On a normal day on the open road, you probably won’t encounter THAT many classic trolley problems. It’s not really something they cover in driving lessons, like parallel parking. In fact, there’s an argument that the obsession with trolley problems is a distraction from the real issue with smartcars. Machine vision will probably never be smart enough to navigate safely in today’s traffic conditions, especially in cities … so we’re likely to see a push from developers to redesign our entire city infrastructure around the technology. Does it sound too far-fetched and dystopian to imagine a law that everyone carry their phone at all times, broadcasting their location to all nearby vehicles? And if your battery dies and so do you, that’s sad but too bad.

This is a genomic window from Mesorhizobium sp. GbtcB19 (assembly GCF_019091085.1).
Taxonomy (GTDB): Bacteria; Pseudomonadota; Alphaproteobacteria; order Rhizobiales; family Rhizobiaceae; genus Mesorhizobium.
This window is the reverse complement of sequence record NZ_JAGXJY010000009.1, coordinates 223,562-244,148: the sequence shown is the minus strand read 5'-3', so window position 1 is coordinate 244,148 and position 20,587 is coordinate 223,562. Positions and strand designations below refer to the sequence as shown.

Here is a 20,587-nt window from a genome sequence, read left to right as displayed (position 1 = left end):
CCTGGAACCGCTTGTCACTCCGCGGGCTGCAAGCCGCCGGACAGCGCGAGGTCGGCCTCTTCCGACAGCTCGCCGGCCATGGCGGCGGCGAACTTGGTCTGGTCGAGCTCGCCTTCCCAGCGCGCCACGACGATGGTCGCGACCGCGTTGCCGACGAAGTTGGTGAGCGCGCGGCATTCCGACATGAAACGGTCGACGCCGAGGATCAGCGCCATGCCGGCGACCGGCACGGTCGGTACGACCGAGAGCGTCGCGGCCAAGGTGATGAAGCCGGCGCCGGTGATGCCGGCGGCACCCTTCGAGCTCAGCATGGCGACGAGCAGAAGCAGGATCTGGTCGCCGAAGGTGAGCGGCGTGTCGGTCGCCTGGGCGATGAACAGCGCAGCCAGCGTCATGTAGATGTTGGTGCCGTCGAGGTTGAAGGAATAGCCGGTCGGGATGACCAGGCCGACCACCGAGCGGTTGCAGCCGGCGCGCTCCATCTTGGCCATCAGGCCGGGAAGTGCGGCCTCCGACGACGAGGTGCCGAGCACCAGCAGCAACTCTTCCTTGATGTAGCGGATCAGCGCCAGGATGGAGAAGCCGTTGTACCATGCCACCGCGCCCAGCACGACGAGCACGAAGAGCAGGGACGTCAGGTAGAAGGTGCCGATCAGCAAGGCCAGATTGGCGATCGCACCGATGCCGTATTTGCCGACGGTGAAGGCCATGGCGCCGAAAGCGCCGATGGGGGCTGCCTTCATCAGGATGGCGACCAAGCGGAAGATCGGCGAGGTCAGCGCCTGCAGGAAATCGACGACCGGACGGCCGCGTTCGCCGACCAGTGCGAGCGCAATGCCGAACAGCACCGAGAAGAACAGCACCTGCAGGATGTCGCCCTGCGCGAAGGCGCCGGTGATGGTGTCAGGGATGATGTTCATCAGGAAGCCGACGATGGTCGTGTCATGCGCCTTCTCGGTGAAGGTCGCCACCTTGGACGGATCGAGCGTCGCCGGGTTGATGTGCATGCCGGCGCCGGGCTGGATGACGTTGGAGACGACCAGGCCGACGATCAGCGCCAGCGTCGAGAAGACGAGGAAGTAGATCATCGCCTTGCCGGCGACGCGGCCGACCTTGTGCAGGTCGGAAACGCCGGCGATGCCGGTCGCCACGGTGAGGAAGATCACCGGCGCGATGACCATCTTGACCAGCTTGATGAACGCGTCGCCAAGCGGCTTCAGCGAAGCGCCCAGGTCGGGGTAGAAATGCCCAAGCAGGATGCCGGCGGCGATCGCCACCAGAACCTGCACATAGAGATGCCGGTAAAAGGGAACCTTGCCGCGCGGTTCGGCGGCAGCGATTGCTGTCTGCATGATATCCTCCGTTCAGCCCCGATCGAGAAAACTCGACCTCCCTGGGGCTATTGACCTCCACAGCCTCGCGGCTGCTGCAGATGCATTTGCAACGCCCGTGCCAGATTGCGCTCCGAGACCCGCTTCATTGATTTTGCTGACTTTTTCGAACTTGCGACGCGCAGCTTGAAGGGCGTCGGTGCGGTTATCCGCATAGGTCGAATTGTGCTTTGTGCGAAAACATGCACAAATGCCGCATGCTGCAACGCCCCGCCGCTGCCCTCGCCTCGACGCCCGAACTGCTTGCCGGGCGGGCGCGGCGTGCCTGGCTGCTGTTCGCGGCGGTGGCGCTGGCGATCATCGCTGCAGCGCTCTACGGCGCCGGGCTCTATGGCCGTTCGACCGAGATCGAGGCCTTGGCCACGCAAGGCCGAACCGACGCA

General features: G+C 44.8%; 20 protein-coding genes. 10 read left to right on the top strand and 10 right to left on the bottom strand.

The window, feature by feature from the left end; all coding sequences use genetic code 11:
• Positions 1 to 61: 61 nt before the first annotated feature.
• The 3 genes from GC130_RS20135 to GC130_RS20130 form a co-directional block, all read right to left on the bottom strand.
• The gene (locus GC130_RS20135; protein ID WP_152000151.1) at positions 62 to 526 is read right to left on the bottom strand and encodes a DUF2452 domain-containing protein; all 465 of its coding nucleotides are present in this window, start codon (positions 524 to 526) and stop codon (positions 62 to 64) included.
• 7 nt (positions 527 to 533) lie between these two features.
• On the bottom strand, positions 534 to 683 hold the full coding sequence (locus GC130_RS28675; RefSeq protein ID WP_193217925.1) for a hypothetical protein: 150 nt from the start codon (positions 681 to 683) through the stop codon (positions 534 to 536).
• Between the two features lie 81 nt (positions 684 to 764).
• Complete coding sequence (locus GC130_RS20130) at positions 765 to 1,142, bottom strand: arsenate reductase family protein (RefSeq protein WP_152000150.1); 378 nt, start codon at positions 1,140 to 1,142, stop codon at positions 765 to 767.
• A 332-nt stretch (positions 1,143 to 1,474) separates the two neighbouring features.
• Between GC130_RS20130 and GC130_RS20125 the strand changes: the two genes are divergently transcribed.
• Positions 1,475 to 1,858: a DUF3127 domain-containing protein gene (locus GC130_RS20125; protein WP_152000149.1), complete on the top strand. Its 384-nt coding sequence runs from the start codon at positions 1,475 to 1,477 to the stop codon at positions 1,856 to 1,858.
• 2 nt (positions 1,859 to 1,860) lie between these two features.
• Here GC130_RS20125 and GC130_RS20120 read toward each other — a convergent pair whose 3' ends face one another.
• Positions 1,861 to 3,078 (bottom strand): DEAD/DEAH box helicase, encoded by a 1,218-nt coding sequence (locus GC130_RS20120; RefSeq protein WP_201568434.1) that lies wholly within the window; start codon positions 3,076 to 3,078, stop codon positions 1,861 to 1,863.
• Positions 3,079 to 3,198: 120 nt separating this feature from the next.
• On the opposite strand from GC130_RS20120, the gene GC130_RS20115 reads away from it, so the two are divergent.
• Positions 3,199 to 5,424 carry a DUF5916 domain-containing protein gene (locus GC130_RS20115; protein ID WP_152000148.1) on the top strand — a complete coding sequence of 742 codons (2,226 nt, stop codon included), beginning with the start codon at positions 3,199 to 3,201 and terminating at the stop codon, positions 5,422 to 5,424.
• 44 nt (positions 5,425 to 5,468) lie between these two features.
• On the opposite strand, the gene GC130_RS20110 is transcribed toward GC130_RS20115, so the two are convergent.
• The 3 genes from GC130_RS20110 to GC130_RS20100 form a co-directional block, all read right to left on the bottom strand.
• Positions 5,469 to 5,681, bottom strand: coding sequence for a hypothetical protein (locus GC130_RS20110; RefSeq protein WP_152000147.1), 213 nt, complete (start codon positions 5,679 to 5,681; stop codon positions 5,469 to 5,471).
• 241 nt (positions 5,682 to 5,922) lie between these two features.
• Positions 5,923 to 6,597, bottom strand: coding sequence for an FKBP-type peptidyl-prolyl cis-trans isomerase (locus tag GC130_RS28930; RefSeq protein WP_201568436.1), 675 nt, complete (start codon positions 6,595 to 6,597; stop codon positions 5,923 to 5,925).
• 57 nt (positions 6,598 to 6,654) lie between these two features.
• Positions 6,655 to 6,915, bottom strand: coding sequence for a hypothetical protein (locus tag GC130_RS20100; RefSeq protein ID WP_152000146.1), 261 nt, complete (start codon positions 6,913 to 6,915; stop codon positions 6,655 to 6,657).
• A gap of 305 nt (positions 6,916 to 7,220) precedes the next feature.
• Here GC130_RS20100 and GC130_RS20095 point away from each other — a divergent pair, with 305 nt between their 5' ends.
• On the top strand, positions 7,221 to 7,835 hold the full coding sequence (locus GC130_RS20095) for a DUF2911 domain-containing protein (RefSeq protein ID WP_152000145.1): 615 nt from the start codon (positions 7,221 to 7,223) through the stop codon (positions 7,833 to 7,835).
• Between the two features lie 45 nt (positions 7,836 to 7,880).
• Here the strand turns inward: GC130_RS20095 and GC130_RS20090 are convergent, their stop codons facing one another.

But Cadigan’s story says, hold on, maybe we are surrounded by trolley problems after all? Maybe we choose to construct our world out of negative sum games? What if more and more data gathering and analysis makes these relations more and more visible? The true ‘cold equations’ are probably nothing like the fantasies of Godwin and Card. Markets, corporations, and governments can all be likened to AI programs, and we know how they’re programmed: to relentlessly sacrifice the many vulnerable for the few privileged. Felipe’s refusal of their logic kind of reminds me of the elegantly straightforward ethics of the utilitarian philosopher Peter Singer. Often our ethical conundrums aren’t really as complicated as we make them out to be … we know what the right answer is, and we overstate the complexity to hide our self-interested actions.

    ‘”Felipe . . .” Helen sighed. “Felipe, you must not kill our people. People on our side. People who are fighting to—” She was about to say make the world a safe place, but it sounded lame even just in her head. What, then? Fighting to prevent an enemy from attacking us? Fighting to rid the world of terrorism? Fighting to defend people who can’t defend themselves? Fighting to free the enslaved and the downtrodden?’